The One Thing That Will Really Help Your Guitar Practice That You Are Most Likely Not Doing
When I go to the gym to work out, I always pay close attention to how other people train. It´s an interesting study in how we generally go after things we say we want.
First of all: Why do we train? We want to affect SOME change in our body, right? Whether we want to be more muscular, have less fat or better endurance, it does not really matter – we want some form of improvement, otherwise we would not be there. How do we achieve this improvement? Simply by forcing the body to adapt to higher and higher demands by increased workload over time.
Most people I see train in the gym go about it in a pretty haphazard way. They perform their sets and reps on auto-pilot and eagerly anticipate the break between sets to re-check their smartphone for new messages, totally distracted and I see rarely anyone actually tracking what they do. The thing that really puzzles me is this: How can we know that we improve when we are not tracking what we do at each workout? How can I know what performance I need to beat to push my body further than last time? If we don´t time our break times, jot down the number of sets and reps that we perform, if we don´t keep track of the weight that we have used the last time for that specific exercise – how can we evaluate our training? It´s simple – we can´t! So we perform our workouts on auto-pilot and fly by the seat of our pants from each workout to the next, not knowing if we are actually making progress or not and not being able to evaluate our training.
I always have a notebook with me when I train, because I often even forget which body part I trained last. If I didn´t keep track of my workouts I´d be guessing all the time!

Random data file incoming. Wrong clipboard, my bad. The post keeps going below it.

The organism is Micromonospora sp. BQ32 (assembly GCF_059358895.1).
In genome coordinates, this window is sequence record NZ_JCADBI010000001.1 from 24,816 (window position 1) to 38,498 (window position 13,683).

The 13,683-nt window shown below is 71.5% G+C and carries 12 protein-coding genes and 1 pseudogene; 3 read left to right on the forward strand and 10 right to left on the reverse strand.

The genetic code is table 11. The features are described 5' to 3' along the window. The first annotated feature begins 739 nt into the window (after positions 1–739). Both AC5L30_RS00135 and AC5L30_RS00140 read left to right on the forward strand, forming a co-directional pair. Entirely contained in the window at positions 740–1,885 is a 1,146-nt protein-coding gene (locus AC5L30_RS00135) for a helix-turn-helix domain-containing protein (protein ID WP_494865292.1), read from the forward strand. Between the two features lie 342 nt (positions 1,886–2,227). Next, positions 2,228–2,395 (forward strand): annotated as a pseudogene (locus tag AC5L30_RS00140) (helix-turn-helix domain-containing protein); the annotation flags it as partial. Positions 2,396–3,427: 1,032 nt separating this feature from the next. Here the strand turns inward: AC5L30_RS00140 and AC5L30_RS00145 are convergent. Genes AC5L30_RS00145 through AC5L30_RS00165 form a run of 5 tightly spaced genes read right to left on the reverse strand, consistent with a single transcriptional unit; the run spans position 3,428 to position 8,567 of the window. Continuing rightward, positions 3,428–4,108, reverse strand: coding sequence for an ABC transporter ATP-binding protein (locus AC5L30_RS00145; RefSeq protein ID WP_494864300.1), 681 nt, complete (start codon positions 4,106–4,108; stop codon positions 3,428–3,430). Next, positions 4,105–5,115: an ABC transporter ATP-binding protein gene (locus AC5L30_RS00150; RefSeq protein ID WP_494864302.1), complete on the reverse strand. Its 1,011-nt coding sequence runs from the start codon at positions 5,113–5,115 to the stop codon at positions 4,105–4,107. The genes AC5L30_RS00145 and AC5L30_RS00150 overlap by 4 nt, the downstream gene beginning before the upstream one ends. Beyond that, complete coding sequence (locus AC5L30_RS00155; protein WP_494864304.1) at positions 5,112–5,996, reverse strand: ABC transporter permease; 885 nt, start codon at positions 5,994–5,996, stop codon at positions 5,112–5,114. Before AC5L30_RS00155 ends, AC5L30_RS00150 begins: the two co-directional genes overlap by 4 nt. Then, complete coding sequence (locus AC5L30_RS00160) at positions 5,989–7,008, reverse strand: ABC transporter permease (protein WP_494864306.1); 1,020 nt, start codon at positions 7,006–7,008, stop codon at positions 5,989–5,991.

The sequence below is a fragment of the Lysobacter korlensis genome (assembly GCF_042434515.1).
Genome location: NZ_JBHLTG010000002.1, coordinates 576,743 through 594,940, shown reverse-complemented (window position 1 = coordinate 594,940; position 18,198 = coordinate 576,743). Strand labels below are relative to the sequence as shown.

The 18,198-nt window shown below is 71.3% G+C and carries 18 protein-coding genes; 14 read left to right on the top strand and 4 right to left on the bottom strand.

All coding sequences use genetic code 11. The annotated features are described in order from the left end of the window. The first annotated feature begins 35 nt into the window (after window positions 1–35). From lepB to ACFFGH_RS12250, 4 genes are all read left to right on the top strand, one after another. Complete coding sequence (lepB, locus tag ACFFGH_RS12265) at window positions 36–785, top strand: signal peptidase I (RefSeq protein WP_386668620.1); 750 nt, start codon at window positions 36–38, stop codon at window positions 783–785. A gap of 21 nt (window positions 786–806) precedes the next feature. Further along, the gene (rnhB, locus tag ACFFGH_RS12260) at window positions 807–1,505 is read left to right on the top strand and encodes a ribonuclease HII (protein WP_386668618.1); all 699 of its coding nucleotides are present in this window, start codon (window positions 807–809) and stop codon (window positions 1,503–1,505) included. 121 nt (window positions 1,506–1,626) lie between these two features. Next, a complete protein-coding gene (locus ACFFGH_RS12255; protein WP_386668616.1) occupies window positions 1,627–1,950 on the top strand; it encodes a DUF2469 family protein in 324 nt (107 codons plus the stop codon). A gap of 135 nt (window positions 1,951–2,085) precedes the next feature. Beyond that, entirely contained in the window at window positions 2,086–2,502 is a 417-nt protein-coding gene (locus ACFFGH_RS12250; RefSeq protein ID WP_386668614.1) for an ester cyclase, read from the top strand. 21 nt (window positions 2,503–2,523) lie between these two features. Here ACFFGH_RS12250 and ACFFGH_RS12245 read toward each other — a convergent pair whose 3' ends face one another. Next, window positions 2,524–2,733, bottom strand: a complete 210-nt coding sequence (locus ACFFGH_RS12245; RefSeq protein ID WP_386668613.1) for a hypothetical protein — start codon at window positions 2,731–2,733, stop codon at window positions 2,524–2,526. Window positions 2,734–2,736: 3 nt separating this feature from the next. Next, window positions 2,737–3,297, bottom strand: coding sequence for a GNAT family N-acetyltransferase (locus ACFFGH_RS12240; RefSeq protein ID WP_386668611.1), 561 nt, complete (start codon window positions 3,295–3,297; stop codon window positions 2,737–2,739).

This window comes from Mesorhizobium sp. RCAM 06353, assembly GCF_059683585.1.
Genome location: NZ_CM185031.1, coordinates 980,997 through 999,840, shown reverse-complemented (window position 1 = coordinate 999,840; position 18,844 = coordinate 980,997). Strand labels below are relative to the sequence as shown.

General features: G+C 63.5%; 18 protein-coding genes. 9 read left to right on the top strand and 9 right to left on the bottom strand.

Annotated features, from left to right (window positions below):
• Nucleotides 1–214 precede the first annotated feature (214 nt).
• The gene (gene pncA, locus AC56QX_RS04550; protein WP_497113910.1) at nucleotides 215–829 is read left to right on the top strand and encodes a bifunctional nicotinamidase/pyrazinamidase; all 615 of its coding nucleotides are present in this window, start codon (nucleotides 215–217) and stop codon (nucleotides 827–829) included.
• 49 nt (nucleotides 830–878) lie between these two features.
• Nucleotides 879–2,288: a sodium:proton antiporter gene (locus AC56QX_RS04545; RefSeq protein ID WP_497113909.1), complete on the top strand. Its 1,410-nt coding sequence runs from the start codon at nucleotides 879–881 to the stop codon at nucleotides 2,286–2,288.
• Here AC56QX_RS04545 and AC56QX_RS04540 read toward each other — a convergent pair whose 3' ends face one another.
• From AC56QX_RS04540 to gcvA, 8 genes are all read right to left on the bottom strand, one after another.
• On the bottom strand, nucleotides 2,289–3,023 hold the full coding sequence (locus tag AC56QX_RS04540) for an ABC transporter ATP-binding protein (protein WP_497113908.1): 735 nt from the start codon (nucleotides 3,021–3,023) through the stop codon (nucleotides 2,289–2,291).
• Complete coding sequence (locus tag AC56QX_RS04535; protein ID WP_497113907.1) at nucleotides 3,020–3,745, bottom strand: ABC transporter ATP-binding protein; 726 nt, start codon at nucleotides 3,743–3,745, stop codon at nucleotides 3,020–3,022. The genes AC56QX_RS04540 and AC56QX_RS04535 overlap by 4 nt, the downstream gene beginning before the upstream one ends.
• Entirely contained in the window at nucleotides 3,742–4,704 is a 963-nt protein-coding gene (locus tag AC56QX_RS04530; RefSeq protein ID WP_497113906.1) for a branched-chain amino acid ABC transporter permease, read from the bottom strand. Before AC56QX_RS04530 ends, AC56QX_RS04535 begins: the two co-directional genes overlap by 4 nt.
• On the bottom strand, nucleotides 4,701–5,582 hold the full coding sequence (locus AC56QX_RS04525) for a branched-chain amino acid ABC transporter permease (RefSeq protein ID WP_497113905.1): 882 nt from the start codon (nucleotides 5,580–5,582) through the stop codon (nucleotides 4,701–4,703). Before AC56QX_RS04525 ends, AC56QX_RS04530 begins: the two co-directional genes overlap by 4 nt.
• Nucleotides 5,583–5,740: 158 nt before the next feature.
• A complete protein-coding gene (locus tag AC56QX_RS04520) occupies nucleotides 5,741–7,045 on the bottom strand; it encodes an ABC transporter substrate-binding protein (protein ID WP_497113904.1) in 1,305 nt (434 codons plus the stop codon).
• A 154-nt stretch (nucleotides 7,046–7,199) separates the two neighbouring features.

So I write down the date, the body parts I train on a given day, the exercises I do, break times, reps and sets. I also write down what weights and reps I need to beat for each exercise to be able to know what to push for to surpass my personal best. This enables me to train with the mindset to get better each workout and prevents me from mindlessly going through the motions and thus basically wasting my time. I recently talked to a guy in the gym who actually was also carrying a notebook and I complimented him by saying that he is quite a rare sight. He told me that he was recently made fun of by another guy in the gym who had asked him if he was in school or in the gym to train. The guy with the notebook didn´t know what to reply.
My immediate response was: For both of course! We want to train and we also to learn about our body! We want to learn what works and what does not and this is why we track! I learned so much about how my body works by reading, experimenting, tracking and evaluating and I learned a lot of stuff that works for me that should not work according to sports science. Who´s right? Some theory or my progress? Well, I stick to what I find out in practice.
Why I am writing about this in an article about guitar playing? Because the exact same applies to our guitar practice. If we don´t track our progress with different exercises – how can we know what to surpass in the next training session? How can we know what to push for? We don´t and so we guess and don´t make as much progress as we actually could or hardly any progress at all. For a long time I totally neglected tracking my guitar playing and it cost me dearly. The reason for this was simple: total overwhelm! There are so many things to track in guitar playing…I was just paralyzed.
I´m not going into the details of tracking here, because this article is much to short to cover it all – for now I want to encourage you to start tracking in two ways: 1. Track by writing down the maxiumum speed for the items you are working on, such as scales, arpeggios etc. 2. Track intangible elements like phrasing by making frequent recordings of yourself and then taking the time to listen for improvements after having worked on an item for a while.
That´s it. Get started by creating an Excel sheet to track your speed of the exercises you are working on and track the intangible elements by creating a file in your recording software to record and compare your vibrato, bends and other phrasing elements over time. If you only do these two things, you will progress a lot faster.
About the author: Derk Stiepelmann is a guitar instructor and founder of Songwriter´s Shed, a guitar school that offers guitar lessons in Dortmund, Germany. You can visit his site by clicking on the highlighted link.